Regardless of whether or not criminal behavior takes place on school grounds, students may be susceptible to facing punishment a school opts to impose even if the charge has not be litigated to completion in court. For example, students charged with OUI and attending Mass Amherst will often be suspended for one year based on the charge even if the client is ultimately found not guilty after trial. A client of mine was suspended for one year for being charged with OUI even though a jury ultimately found him not guilty of driving under the influence of alcohol. This is based on UMass Amherst’s Code of conduct, which I have attached here.
In the case of Goodwin v. Lee Public Schools decided on August 23, 2016, the student, a public high school senior at the time, was suspended from school in December of 2011.
The suspension was based off of the understanding that student had been charged with a felony, when in fact, no charges had actually been filed at the time of her suspension.
– – – What You Should Know About the Case – – –
- In April of 2012, only a few months after the imposition of the sentence, it was deemed that student was only facing misdemeanor charges in relation to the crime. At no point was she charged with a felony.
- Per the student’s request, a meeting was held in May of 2012, and the original suspension was lifted as she was “not currently charged with a felony”.
- Regardless of the lifted suspension, it was made clear that the student would be unable to attend the graduation ceremony with the rest of her classmates. She rejected the schools offer to hold an isolated graduation ceremony for her alone.
The plaintiff took the matter to the Superior Court for further determination. Her primary complaint was that because at no point was she charged with a felony, the suspension was therefore unlawful and she felt as though she deserved compensation. She was unable to complete her degree and walk at graduation with her class, and subsequently suffered from grief and stigmatization from being excluded from such events. The defendants primary argument was that the student did not exhaust all administrative remedies and a motion to dismiss should be granted. The Judge upheld the motion to dismiss, stating that the plaintiff did in fact fail to utilize all administrative options before filing a complaint.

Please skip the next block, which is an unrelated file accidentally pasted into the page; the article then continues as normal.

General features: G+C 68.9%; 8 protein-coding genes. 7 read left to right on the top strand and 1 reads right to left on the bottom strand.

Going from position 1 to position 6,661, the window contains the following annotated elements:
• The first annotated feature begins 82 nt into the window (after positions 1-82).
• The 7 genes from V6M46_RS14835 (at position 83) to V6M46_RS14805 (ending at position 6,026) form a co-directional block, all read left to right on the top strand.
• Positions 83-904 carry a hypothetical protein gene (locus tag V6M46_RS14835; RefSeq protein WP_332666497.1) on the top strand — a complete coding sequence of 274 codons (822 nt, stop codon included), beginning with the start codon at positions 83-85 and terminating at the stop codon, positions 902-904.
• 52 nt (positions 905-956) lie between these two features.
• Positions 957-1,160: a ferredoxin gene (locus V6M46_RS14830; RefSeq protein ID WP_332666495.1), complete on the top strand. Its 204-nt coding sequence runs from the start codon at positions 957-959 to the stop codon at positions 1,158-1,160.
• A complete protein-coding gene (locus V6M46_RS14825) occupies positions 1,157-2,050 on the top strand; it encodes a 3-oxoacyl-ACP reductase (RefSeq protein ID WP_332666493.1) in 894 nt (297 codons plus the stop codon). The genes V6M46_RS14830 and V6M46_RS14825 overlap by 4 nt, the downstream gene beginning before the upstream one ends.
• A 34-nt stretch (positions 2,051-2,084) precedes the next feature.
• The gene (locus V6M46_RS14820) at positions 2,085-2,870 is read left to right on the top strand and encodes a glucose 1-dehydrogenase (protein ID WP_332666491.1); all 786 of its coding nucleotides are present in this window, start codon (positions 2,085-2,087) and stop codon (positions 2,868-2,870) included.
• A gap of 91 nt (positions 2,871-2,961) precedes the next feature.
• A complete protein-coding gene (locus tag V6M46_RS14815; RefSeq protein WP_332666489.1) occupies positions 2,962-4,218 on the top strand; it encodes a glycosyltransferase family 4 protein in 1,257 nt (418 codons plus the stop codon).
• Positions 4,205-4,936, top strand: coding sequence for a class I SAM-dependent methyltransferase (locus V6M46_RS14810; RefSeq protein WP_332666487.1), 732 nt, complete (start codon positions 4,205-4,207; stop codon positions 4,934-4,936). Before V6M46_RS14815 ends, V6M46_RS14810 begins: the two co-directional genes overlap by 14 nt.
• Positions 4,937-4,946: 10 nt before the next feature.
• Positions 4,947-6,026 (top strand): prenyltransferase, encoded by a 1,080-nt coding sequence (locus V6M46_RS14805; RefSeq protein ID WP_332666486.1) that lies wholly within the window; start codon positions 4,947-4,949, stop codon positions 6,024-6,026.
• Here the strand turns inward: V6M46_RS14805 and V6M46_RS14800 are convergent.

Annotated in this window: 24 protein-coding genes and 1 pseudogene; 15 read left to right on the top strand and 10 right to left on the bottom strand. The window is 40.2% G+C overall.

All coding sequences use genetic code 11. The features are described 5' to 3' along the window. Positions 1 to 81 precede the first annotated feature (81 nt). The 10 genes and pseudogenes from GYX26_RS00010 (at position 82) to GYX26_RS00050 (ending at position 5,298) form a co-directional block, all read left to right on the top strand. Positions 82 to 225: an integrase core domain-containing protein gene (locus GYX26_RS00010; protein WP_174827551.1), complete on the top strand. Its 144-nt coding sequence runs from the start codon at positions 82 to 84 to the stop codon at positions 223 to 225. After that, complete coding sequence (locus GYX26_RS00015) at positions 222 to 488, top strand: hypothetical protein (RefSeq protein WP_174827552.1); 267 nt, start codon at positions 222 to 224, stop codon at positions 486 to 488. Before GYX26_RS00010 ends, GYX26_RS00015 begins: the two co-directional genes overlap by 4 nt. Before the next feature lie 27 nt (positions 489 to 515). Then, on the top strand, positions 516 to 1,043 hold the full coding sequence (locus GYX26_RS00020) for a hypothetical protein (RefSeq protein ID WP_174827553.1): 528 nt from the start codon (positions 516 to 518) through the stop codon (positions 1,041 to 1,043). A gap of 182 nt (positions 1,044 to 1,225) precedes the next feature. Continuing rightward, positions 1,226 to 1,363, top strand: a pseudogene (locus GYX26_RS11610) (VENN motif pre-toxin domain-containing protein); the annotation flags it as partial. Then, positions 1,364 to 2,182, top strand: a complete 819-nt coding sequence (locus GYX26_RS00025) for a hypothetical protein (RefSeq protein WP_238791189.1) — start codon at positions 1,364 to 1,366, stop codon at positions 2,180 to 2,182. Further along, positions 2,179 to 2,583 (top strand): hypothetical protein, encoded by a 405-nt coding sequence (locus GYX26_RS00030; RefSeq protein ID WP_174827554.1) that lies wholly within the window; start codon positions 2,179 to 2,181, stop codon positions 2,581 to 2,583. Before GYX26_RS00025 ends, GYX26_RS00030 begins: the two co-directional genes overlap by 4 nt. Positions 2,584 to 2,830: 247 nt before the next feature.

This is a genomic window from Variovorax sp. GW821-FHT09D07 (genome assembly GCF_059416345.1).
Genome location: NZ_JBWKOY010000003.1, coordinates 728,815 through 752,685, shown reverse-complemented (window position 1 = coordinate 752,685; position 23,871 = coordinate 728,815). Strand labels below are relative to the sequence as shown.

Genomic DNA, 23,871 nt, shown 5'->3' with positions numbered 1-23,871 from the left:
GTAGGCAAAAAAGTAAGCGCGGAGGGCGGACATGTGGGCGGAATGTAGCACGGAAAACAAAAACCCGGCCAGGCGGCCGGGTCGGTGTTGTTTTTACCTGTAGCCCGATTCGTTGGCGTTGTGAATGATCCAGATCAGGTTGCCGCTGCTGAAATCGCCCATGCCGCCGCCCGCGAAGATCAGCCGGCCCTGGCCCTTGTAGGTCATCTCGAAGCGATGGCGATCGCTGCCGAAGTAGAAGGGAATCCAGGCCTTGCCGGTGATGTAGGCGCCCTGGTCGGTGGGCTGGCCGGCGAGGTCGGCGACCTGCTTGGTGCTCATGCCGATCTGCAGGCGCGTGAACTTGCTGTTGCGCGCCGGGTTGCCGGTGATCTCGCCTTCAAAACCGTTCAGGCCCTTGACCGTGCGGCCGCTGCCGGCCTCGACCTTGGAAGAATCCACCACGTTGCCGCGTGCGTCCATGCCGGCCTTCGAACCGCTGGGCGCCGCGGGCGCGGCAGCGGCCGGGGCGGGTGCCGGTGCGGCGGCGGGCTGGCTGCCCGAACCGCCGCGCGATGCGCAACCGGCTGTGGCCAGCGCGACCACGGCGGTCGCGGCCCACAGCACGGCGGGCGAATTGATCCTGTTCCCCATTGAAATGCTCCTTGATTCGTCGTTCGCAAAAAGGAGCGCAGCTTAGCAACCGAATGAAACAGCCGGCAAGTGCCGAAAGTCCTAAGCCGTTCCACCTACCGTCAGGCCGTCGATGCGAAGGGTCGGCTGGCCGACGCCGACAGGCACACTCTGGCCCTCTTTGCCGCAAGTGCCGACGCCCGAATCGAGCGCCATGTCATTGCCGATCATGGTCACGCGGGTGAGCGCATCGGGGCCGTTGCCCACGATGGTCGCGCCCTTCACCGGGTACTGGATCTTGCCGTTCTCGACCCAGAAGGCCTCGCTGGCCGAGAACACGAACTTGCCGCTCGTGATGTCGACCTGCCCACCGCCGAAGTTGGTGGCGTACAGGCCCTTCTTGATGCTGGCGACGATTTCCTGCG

“ The plaintiff maintains that, because she was not charged with a felony, either before the suspension or at any point thereafter, … she was not required to exhaust administrative remedies under a statute that did not authorize her suspension… ” (Mass Legal Resources, 2016).
Both the Lee Public School District and the student were not in dispute over the mishap regarding the suspension- it is undisputed that when the student was temporarily and then later indefinitely suspended, there were no felony charges issued. Therefore, the student was not legally required to exhaust the administrative remedies provided under the statute. The judge in the case ultimately was overturned by the Massachusetts Supreme Judicial Court when allowing the motion to dismiss put forward by the defendant. The judgment allowing the defendant’s motion to dismiss was reversed, and the matter has been remanded back to the Superior Court.
If you face a criminal case or issue with your school, feel free to contact Attorney DelSignore to discuss your case.
• • • • • • • • • • • • • • • • • • • • You can read the full case by clicking here • • • • • • • • • • • • • • • • • • • • • • • •
and remember to check back weekly on my website for new blog posts and information. The student should be permitted to seek recovery against the school for depriving her of the opportunity to finish her senior year, attend graduation without the wrongful stigma that was imposed.